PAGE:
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The poem relies on Thomas Hardy's personification of life as a vagabond individual encountered by the speaker. In choosing to symbolize life as such a person, the poet influences the reader's perception of the speaker. Casting a questionable light on their vociferous complaints against life. In this way, Hardy reveals the complexity of such pain.
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Some interpretations of Thomas Hardy's poem might observe a degree of selfishness within the reader. Certainly, the poet's framing of the scene as an interaction between the speaker and an impoverished individual is intentional. Their complaints are rendered far more personal, as they're directed at another person rather than an idea or concept.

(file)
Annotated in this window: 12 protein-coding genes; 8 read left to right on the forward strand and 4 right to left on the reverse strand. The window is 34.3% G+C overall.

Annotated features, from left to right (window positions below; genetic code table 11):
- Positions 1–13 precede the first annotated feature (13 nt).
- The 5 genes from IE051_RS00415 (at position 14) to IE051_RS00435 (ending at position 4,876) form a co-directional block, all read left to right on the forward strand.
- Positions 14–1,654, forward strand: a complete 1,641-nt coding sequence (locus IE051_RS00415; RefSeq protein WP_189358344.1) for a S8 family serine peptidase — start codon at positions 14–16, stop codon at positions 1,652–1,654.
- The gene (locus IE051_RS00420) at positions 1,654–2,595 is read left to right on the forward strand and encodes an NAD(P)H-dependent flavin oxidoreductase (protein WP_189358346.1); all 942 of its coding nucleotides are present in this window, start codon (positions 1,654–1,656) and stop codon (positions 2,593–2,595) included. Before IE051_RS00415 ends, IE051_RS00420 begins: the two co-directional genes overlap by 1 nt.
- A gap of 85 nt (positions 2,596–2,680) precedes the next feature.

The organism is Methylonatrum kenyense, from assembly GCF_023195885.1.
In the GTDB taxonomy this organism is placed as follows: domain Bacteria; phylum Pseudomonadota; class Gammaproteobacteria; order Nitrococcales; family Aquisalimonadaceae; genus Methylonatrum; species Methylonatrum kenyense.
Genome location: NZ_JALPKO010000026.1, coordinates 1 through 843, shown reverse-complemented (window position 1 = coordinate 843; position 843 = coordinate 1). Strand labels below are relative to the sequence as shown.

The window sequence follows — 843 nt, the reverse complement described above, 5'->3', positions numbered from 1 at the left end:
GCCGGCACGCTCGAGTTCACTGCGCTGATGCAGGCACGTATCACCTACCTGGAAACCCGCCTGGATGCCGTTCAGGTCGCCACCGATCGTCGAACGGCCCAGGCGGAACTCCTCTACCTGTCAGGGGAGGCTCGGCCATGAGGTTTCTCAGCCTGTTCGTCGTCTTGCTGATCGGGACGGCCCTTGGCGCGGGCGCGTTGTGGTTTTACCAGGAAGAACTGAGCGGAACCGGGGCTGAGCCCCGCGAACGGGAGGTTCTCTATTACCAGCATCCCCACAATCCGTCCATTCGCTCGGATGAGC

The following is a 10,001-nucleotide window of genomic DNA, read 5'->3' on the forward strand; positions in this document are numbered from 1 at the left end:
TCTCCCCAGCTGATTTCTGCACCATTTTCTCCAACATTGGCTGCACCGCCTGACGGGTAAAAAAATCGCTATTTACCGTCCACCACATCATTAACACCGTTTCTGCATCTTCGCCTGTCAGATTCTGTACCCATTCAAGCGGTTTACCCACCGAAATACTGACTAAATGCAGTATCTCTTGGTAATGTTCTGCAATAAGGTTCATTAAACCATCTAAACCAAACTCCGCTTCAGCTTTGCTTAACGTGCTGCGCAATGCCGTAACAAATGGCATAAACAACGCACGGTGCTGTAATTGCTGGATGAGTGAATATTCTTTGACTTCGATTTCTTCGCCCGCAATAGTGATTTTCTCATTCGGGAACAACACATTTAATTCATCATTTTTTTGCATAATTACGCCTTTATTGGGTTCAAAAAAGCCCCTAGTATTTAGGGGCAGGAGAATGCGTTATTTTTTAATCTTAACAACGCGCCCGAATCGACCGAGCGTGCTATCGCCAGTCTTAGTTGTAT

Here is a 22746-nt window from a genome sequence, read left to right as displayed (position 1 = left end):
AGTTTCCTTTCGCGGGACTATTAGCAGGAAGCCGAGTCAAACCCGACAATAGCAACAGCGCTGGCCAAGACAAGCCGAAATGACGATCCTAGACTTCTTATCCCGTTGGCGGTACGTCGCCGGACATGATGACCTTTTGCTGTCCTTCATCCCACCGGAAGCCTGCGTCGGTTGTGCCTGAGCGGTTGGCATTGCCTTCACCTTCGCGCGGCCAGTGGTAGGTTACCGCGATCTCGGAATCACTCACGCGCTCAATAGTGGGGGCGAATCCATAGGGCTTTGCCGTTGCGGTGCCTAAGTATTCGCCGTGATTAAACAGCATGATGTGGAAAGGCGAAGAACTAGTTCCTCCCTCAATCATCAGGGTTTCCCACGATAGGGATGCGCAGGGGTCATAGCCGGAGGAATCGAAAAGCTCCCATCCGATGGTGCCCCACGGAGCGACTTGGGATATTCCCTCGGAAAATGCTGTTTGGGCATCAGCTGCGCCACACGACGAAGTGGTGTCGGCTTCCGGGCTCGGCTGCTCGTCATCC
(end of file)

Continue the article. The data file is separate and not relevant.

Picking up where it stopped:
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This poem by Thomas Hardy is a great example of ballad poetry. Structured into four quatrains, the poem offers a compellingly complete scene that utilizes its rhyme scheme to create a lilting cadence. One that adds to its overtly melancholic and lamentable moods. The result is a poem that expresses the lyrical woes of grief.
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Steven Ward Poetry Expert
Steven Ward is a passionate writer, having studied for a Bachelor of Arts in English Literature and being a poetry editor for the 'West Wind' publication. He brings this experience to his poetry analysis on Poem Analysis.